Like as . . . even so is used to introduce a comparison and is understood in the sense of just as . . . even so.

Christ was raised up from the dead by the glory of the Father, i.e. by the glorious Father.

We also refers to believers.

Should walk is should go about, should walk around, should live their lives, or should conduct their lives.

In newness of life suggests that a believer should live a different sort of life from what he lived prior to his salvation.

An explanation is provided in verses 5-7.

Romans 6:5-7 - 5 For if we have been planted together in the likeness of his death, we shall be also in the likeness of his resurrection: 6 Knowing this, that our old man is crucified with him, that the body of sin might be destroyed, that henceforth we should not serve sin. 7 For he that is dead is freed from sin.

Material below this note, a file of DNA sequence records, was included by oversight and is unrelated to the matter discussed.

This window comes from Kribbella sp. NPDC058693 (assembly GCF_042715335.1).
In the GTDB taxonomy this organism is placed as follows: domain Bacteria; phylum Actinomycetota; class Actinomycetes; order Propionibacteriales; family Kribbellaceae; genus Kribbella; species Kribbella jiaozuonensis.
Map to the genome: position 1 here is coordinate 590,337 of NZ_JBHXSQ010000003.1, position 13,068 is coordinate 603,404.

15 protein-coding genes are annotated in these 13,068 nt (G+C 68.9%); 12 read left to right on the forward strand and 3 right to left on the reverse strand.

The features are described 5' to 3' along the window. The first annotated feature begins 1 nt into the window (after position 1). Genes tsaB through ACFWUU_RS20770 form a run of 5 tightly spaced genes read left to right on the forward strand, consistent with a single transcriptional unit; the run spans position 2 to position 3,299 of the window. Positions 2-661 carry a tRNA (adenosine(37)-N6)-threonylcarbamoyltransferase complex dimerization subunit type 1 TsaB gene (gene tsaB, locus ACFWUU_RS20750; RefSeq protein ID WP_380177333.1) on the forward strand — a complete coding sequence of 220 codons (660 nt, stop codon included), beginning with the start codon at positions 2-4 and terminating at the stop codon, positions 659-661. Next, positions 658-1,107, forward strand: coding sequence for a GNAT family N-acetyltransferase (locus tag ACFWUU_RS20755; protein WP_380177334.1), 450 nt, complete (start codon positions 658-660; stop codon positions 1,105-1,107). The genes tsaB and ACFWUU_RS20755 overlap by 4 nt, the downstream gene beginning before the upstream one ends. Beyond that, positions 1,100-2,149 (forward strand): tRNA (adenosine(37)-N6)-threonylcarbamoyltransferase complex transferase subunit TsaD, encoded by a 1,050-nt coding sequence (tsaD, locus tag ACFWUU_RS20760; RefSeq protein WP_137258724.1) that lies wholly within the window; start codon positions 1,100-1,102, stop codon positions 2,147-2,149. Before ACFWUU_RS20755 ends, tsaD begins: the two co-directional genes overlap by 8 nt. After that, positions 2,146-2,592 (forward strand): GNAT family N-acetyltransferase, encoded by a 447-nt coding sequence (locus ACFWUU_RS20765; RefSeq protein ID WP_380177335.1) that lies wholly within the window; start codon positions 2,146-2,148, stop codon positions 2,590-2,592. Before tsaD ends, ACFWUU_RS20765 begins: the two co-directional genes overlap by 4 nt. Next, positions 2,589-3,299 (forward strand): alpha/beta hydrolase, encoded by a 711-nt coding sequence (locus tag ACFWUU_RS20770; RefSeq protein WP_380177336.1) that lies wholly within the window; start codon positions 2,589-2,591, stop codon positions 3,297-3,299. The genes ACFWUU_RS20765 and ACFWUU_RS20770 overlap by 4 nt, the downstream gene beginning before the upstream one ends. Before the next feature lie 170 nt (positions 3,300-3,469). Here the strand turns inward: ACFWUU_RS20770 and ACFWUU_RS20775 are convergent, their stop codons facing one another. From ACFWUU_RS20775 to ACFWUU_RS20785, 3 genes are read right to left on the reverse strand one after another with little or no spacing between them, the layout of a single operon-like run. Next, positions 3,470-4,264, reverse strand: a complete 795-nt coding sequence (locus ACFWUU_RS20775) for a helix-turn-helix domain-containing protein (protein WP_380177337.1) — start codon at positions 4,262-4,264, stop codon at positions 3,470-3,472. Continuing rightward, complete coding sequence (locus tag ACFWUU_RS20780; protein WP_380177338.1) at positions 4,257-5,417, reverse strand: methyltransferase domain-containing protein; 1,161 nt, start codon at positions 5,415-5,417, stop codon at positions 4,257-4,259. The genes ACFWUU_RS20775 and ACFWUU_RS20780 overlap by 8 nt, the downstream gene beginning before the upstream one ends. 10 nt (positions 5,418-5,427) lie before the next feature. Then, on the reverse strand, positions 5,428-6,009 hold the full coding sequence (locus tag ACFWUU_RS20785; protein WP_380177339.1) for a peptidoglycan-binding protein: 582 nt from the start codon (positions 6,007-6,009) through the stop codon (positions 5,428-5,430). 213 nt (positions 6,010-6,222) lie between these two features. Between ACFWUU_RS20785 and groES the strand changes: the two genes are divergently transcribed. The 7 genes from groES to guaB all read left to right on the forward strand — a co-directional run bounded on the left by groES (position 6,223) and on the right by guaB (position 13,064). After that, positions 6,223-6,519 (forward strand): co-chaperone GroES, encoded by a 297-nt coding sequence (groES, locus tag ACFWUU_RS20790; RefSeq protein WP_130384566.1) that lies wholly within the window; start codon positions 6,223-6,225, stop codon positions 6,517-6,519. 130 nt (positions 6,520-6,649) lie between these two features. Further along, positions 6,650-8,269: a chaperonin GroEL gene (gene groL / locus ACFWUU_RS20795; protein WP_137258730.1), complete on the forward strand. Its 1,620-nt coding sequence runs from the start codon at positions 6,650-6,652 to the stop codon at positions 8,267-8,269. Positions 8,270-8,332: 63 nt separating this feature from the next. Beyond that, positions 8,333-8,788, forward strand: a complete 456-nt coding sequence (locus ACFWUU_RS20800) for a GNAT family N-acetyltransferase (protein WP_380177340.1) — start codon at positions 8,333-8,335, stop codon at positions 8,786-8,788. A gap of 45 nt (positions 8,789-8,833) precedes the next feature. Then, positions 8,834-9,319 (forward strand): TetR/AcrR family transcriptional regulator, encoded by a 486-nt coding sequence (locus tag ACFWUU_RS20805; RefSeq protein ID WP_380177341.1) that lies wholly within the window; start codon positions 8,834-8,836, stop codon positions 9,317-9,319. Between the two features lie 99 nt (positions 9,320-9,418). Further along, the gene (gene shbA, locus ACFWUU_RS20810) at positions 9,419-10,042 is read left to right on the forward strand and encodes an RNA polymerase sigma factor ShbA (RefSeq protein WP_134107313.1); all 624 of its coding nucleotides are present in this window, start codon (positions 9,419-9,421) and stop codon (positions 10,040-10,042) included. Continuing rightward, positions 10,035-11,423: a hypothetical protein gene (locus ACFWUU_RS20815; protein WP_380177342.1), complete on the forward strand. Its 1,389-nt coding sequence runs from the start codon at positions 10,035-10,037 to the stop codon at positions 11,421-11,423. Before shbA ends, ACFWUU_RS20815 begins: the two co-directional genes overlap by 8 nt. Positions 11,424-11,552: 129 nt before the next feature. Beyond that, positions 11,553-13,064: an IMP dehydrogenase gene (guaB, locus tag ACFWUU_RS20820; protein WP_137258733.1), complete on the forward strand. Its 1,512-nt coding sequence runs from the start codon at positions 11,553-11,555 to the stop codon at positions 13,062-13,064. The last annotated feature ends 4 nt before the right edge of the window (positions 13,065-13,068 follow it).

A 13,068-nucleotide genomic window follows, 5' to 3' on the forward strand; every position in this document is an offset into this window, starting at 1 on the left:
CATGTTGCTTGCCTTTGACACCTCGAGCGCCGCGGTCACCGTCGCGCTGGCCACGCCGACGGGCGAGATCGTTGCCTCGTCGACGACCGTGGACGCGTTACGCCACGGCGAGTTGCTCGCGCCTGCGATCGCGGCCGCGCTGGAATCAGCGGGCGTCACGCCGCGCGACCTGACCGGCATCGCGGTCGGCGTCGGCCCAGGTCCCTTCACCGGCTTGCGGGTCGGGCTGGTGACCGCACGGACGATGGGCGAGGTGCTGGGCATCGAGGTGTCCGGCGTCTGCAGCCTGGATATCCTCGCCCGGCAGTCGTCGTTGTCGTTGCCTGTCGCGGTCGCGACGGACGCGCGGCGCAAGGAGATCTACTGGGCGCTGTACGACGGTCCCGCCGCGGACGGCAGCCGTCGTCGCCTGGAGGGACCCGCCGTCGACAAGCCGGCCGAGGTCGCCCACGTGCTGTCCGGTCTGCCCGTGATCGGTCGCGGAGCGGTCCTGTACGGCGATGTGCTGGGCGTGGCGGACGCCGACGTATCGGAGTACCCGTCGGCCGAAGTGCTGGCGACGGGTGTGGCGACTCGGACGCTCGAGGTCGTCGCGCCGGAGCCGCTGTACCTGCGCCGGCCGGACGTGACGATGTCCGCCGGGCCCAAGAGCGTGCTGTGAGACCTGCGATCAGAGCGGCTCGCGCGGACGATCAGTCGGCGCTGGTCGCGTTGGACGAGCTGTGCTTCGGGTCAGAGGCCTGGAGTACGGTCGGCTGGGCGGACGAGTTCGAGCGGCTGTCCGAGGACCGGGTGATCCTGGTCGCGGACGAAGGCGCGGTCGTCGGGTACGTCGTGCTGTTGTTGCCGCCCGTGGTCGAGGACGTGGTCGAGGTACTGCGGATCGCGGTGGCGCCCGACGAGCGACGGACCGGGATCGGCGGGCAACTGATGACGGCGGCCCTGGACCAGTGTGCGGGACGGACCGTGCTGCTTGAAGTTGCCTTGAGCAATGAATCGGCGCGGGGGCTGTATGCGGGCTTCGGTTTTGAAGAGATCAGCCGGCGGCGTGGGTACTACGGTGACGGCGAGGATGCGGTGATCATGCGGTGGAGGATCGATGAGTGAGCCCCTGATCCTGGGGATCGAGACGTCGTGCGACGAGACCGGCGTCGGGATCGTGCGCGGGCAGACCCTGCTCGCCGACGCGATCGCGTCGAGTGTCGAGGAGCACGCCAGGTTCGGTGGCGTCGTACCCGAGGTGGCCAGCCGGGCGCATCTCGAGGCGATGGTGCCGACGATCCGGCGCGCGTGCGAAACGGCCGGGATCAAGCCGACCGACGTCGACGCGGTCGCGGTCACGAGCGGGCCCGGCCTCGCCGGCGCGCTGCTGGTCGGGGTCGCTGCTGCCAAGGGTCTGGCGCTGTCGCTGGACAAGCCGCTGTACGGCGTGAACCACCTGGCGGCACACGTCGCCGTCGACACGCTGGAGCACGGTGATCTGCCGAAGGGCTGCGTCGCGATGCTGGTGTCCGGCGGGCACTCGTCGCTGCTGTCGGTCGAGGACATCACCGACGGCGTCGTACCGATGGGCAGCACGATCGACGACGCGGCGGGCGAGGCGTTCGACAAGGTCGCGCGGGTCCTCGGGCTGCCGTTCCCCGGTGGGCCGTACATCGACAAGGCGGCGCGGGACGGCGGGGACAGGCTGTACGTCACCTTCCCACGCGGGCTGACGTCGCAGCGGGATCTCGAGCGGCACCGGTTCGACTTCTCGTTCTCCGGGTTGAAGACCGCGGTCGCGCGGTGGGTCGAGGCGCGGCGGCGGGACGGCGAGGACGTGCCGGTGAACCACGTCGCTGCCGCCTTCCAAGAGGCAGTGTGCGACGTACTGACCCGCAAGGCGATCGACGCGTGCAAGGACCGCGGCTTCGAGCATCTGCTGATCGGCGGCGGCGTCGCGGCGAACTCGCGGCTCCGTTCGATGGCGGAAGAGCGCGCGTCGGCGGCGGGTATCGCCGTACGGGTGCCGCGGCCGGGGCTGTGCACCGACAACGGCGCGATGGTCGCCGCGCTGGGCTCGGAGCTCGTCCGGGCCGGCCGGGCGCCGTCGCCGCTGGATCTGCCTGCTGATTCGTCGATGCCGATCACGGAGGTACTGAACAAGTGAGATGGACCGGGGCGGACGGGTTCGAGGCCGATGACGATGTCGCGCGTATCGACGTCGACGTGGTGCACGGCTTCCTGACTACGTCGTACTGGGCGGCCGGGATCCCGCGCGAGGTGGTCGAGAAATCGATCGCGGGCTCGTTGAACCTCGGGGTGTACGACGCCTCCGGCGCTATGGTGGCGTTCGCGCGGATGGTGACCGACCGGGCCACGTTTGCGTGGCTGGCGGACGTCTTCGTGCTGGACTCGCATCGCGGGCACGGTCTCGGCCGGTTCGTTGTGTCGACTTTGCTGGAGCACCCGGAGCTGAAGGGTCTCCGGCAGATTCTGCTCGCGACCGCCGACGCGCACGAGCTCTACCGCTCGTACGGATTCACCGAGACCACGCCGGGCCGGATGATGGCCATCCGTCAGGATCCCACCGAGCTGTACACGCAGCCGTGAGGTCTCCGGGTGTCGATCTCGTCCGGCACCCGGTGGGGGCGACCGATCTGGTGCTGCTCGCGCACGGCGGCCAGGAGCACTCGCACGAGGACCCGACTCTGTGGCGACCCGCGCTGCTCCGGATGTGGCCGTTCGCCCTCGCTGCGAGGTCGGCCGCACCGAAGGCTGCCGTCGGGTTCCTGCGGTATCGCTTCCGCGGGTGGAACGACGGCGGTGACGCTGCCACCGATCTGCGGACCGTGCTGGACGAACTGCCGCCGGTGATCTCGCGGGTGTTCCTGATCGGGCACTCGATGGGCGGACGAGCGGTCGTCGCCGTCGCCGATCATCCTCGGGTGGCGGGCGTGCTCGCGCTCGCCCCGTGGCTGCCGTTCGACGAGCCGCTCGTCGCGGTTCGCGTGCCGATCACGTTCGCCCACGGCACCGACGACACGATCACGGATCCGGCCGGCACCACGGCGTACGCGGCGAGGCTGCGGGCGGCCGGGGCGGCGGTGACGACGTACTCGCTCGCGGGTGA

Romans 6:5 For if we have been planted together in the likeness of his death, we shall be also in the likeness of his resurrection:

For introduces the explanation.

If we have been planted together in the likeness of his death is a condition which, for sake of discussion, is assumed to be true; and it is true for believers. However, it is not true for unbelievers. If is, therefore, to be understood in the sense of because, since, inasmuch as, or assuming that.

We refers to believers.

Have been planted together is have become grown together. Baptism by immersion symbolizes our having been planted together with Christ.

We shall be also in the likeness of his resurrection. Our salvation, which is typified (or pictured) by our baptism guarantees our resurrection from the dead; and our resurrection from the waters of baptism typifies (or pictures) our future resurrection at the rapture.